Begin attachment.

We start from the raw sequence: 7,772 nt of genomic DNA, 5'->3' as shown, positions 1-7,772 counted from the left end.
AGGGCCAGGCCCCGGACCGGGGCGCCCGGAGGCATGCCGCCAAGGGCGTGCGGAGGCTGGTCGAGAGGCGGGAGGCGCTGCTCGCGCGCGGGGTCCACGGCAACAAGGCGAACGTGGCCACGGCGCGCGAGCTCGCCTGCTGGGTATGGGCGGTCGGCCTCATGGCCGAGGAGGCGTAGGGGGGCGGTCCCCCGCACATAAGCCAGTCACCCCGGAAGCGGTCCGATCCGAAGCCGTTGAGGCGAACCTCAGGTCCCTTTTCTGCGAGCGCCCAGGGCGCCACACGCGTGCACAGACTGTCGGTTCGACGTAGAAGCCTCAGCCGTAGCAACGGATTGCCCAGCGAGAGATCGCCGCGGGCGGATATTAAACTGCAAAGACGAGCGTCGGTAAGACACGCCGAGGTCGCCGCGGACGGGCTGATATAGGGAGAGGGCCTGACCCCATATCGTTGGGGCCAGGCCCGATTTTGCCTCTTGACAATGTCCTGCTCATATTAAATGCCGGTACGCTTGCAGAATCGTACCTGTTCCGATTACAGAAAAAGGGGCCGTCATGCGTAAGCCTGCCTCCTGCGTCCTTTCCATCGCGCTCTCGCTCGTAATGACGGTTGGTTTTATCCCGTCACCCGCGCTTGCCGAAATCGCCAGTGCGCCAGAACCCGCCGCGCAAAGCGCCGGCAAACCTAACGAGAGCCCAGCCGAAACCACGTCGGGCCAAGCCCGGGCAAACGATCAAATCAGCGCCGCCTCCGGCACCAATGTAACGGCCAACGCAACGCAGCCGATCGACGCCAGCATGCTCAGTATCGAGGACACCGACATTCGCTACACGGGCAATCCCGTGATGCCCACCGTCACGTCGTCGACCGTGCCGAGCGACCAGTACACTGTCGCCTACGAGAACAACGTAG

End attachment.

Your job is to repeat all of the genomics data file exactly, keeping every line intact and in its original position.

We start from the raw sequence: 7,772 nt of genomic DNA, 5'->3' as shown, positions 1-7,772 counted from the left end.
AGGGCCAGGCCCCGGACCGGGGCGCCCGGAGGCATGCCGCCAAGGGCGTGCGGAGGCTGGTCGAGAGGCGGGAGGCGCTGCTCGCGCGCGGGGTCCACGGCAACAAGGCGAACGTGGCCACGGCGCGCGAGCTCGCCTGCTGGGTATGGGCGGTCGGCCTCATGGCCGAGGAGGCGTAGGGGGGCGGTCCCCCGCACATAAGCCAGTCACCCCGGAAGCGGTCCGATCCGAAGCCGTTGAGGCGAACCTCAGGTCCCTTTTCTGCGAGCGCCCAGGGCGCCACACGCGTGCACAGACTGTCGGTTCGACGTAGAAGCCTCAGCCGTAGCAACGGATTGCCCAGCGAGAGATCGCCGCGGGCGGATATTAAACTGCAAAGACGAGCGTCGGTAAGACACGCCGAGGTCGCCGCGGACGGGCTGATATAGGGAGAGGGCCTGACCCCATATCGTTGGGGCCAGGCCCGATTTTGCCTCTTGACAATGTCCTGCTCATATTAAATGCCGGTACGCTTGCAGAATCGTACCTGTTCCGATTACAGAAAAAGGGGCCGTCATGCGTAAGCCTGCCTCCTGCGTCCTTTCCATCGCGCTCTCGCTCGTAATGACGGTTGGTTTTATCCCGTCACCCGCGCTTGCCGAAATCGCCAGTGCGCCAGAACCCGCCGCGCAAAGCGCCGGCAAACCTAACGAGAGCCCAGCCGAAACCACGTCGGGCCAAGCCCGGGCAAACGATCAAATCAGCGCCGCCTCCGGCACCAATGTAACGGCCAACGCAACGCAGCCGATCGACGCCAGCATGCTCAGTATCGAGGACACCGACATTCGCTACACGGGCAATCCCGTGATGCCCACCGTCACGTCGTCGACCGTGCCGAGCGACCAGTACACTGTCGCCTACGAGAACAACGTAG